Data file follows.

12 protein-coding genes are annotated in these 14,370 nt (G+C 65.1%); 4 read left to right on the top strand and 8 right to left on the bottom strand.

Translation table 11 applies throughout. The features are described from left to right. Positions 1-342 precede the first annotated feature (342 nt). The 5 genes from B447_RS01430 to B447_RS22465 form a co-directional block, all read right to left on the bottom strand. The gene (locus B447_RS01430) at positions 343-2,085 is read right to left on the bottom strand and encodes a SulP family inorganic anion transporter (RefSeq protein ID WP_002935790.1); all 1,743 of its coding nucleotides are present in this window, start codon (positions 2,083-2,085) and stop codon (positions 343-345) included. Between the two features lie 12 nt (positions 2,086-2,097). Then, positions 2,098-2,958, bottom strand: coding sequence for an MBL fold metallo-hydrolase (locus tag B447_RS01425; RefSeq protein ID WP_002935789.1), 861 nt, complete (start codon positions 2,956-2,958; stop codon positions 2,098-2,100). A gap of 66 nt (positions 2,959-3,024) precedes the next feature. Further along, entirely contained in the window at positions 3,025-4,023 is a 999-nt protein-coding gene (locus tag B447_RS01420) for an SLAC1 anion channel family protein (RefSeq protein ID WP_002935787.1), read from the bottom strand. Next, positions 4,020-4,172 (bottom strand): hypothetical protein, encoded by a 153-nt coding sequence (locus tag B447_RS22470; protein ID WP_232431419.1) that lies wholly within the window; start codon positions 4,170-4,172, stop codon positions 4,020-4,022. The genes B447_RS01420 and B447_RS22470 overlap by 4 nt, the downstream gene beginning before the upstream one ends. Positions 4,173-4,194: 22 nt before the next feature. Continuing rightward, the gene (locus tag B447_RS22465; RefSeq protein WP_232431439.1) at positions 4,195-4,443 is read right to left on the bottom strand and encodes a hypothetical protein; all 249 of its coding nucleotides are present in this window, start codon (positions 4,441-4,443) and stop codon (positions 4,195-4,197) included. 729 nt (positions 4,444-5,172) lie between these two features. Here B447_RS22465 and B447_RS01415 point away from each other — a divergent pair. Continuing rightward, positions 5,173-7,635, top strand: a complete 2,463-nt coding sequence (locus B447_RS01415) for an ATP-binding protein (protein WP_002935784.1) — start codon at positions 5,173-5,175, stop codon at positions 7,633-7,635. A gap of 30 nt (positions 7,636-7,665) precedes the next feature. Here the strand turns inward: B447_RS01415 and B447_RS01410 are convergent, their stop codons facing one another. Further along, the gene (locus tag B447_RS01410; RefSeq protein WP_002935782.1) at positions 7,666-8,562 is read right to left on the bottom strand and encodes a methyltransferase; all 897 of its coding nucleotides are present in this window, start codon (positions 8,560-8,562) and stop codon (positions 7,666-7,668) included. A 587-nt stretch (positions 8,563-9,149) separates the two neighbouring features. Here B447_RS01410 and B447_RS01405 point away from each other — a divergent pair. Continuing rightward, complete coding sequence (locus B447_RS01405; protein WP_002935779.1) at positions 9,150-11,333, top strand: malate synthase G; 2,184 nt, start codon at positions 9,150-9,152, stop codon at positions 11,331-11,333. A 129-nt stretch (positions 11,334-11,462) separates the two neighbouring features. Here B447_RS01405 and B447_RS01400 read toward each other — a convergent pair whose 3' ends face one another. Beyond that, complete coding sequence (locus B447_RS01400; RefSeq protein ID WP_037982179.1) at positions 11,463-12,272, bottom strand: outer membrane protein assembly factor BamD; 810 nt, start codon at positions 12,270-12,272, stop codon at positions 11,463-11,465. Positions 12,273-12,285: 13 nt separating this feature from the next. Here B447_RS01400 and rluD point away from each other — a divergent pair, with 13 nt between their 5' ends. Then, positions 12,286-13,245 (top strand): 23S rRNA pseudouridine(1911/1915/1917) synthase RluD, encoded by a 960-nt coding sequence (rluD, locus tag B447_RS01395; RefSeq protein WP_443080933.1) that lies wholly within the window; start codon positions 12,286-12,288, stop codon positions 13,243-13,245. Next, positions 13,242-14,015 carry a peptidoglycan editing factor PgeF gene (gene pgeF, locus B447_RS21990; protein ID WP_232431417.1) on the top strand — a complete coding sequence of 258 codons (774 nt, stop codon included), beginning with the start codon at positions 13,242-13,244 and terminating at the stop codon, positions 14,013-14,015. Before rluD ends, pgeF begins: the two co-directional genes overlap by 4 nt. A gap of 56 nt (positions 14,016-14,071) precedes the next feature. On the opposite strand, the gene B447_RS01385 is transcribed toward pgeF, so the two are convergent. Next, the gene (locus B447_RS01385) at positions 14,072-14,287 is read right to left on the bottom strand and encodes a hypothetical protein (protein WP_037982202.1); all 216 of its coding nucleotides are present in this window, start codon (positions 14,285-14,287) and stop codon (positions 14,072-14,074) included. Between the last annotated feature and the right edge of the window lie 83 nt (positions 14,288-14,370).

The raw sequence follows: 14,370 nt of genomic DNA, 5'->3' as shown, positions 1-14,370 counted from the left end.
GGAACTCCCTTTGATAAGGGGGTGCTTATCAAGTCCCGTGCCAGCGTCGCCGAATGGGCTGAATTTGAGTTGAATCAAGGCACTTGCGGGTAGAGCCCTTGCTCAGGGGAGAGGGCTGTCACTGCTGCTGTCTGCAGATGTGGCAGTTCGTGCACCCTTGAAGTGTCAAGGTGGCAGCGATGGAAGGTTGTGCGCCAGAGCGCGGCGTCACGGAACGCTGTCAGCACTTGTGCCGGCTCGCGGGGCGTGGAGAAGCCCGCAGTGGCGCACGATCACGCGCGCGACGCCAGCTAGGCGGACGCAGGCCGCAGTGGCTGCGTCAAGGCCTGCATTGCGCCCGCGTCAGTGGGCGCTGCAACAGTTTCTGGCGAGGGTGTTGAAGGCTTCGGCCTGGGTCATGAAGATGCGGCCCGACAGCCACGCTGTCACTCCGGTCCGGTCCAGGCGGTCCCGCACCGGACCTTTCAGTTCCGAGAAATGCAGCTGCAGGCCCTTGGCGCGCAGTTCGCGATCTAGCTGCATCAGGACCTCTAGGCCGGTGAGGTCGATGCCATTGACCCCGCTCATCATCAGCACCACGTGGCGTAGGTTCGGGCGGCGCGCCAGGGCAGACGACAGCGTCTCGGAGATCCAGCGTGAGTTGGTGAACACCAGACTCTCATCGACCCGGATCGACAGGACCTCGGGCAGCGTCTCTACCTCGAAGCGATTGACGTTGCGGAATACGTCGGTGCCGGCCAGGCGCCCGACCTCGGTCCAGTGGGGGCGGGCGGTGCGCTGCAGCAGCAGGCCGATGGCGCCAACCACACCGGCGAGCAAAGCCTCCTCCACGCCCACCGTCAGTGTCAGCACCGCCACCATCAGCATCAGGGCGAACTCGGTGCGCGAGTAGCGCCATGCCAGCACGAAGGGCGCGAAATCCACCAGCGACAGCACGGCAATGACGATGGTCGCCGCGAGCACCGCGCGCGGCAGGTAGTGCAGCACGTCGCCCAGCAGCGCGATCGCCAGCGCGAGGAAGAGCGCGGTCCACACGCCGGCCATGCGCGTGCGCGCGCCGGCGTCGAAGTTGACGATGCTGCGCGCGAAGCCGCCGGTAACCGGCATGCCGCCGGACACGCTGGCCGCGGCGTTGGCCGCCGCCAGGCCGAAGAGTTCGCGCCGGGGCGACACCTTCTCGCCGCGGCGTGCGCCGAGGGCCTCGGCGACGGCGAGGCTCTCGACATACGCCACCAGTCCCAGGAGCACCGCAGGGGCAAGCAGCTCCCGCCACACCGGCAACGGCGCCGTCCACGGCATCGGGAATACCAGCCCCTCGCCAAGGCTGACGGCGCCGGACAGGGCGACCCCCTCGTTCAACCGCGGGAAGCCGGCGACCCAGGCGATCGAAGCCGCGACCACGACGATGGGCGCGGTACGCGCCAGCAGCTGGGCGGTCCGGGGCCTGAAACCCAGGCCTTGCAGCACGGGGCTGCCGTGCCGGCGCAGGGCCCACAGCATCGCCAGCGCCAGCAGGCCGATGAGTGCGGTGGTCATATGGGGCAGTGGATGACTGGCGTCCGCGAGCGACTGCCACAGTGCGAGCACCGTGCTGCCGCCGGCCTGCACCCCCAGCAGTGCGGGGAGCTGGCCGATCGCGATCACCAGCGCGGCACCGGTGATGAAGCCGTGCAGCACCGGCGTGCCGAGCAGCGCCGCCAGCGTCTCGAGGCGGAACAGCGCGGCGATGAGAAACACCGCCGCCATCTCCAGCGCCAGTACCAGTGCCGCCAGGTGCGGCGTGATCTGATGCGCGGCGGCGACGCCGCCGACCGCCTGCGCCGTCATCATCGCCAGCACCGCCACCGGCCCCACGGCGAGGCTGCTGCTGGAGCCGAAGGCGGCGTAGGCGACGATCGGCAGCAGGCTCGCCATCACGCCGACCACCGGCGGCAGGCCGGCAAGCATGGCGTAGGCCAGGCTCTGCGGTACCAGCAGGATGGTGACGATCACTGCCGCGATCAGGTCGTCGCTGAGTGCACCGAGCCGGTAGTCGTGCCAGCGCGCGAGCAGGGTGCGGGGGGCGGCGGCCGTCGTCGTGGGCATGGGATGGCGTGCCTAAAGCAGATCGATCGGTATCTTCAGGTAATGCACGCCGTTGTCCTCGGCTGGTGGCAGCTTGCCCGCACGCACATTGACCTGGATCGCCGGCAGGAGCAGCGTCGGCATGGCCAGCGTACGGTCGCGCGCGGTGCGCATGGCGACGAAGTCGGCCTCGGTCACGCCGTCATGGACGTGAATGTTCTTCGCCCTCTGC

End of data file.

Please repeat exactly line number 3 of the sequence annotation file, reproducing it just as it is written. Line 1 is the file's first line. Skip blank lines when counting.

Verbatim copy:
The raw sequence follows: 14,370 nt of genomic DNA, 5'->3' as shown, positions 1-14,370 counted from the left end.